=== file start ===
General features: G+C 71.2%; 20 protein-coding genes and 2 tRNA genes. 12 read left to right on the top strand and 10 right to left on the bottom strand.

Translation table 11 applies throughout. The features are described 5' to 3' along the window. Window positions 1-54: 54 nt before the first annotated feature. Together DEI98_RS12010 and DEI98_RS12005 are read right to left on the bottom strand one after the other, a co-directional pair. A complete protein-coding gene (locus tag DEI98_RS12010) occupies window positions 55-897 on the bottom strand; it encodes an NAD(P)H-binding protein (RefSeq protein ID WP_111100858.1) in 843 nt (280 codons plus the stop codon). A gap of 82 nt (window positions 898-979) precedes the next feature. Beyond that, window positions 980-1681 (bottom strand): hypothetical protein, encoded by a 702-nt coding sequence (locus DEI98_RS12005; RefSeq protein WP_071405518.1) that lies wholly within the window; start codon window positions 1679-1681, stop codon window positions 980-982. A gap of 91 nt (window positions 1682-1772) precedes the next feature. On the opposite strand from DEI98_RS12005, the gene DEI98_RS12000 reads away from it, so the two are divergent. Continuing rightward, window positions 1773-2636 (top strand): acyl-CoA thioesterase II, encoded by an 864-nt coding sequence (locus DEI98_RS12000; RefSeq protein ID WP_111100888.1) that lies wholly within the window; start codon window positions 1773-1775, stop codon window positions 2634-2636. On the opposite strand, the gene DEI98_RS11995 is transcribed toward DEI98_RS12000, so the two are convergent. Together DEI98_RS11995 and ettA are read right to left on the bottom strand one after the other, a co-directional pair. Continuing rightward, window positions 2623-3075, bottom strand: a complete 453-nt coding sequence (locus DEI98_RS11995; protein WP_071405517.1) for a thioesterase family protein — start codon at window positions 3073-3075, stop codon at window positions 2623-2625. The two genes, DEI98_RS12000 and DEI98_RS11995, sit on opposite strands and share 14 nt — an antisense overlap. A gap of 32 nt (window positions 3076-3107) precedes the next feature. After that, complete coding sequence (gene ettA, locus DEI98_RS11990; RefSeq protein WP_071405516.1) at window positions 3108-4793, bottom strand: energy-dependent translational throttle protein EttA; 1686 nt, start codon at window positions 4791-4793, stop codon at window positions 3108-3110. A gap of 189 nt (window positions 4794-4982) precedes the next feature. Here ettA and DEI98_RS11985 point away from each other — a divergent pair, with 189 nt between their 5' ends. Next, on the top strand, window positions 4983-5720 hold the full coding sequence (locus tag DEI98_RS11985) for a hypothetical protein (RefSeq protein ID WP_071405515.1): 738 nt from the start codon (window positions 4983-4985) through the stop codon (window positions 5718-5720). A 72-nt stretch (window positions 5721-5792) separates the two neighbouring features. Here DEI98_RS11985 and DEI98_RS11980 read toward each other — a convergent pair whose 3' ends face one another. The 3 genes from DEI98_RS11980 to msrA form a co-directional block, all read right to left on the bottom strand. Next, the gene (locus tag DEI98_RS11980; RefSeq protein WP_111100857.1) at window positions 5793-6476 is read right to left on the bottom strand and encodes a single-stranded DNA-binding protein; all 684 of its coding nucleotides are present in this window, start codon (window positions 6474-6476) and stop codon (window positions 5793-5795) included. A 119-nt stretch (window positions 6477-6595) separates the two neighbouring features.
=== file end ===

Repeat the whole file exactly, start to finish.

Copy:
General features: G+C 71.2%; 20 protein-coding genes and 2 tRNA genes. 12 read left to right on the top strand and 10 right to left on the bottom strand.

Translation table 11 applies throughout. The features are described 5' to 3' along the window. Window positions 1-54: 54 nt before the first annotated feature. Together DEI98_RS12010 and DEI98_RS12005 are read right to left on the bottom strand one after the other, a co-directional pair. A complete protein-coding gene (locus tag DEI98_RS12010) occupies window positions 55-897 on the bottom strand; it encodes an NAD(P)H-binding protein (RefSeq protein ID WP_111100858.1) in 843 nt (280 codons plus the stop codon). A gap of 82 nt (window positions 898-979) precedes the next feature. Beyond that, window positions 980-1681 (bottom strand): hypothetical protein, encoded by a 702-nt coding sequence (locus DEI98_RS12005; RefSeq protein WP_071405518.1) that lies wholly within the window; start codon window positions 1679-1681, stop codon window positions 980-982. A gap of 91 nt (window positions 1682-1772) precedes the next feature. On the opposite strand from DEI98_RS12005, the gene DEI98_RS12000 reads away from it, so the two are divergent. Continuing rightward, window positions 1773-2636 (top strand): acyl-CoA thioesterase II, encoded by an 864-nt coding sequence (locus DEI98_RS12000; RefSeq protein ID WP_111100888.1) that lies wholly within the window; start codon window positions 1773-1775, stop codon window positions 2634-2636. On the opposite strand, the gene DEI98_RS11995 is transcribed toward DEI98_RS12000, so the two are convergent. Together DEI98_RS11995 and ettA are read right to left on the bottom strand one after the other, a co-directional pair. Continuing rightward, window positions 2623-3075, bottom strand: a complete 453-nt coding sequence (locus DEI98_RS11995; protein WP_071405517.1) for a thioesterase family protein — start codon at window positions 3073-3075, stop codon at window positions 2623-2625. The two genes, DEI98_RS12000 and DEI98_RS11995, sit on opposite strands and share 14 nt — an antisense overlap. A gap of 32 nt (window positions 3076-3107) precedes the next feature. After that, complete coding sequence (gene ettA, locus DEI98_RS11990; RefSeq protein WP_071405516.1) at window positions 3108-4793, bottom strand: energy-dependent translational throttle protein EttA; 1686 nt, start codon at window positions 4791-4793, stop codon at window positions 3108-3110. A gap of 189 nt (window positions 4794-4982) precedes the next feature. Here ettA and DEI98_RS11985 point away from each other — a divergent pair, with 189 nt between their 5' ends. Next, on the top strand, window positions 4983-5720 hold the full coding sequence (locus tag DEI98_RS11985) for a hypothetical protein (RefSeq protein ID WP_071405515.1): 738 nt from the start codon (window positions 4983-4985) through the stop codon (window positions 5718-5720). A 72-nt stretch (window positions 5721-5792) separates the two neighbouring features. Here DEI98_RS11985 and DEI98_RS11980 read toward each other — a convergent pair whose 3' ends face one another. The 3 genes from DEI98_RS11980 to msrA form a co-directional block, all read right to left on the bottom strand. Next, the gene (locus tag DEI98_RS11980; RefSeq protein WP_111100857.1) at window positions 5793-6476 is read right to left on the bottom strand and encodes a single-stranded DNA-binding protein; all 684 of its coding nucleotides are present in this window, start codon (window positions 6474-6476) and stop codon (window positions 5793-5795) included. A 119-nt stretch (window positions 6477-6595) separates the two neighbouring features.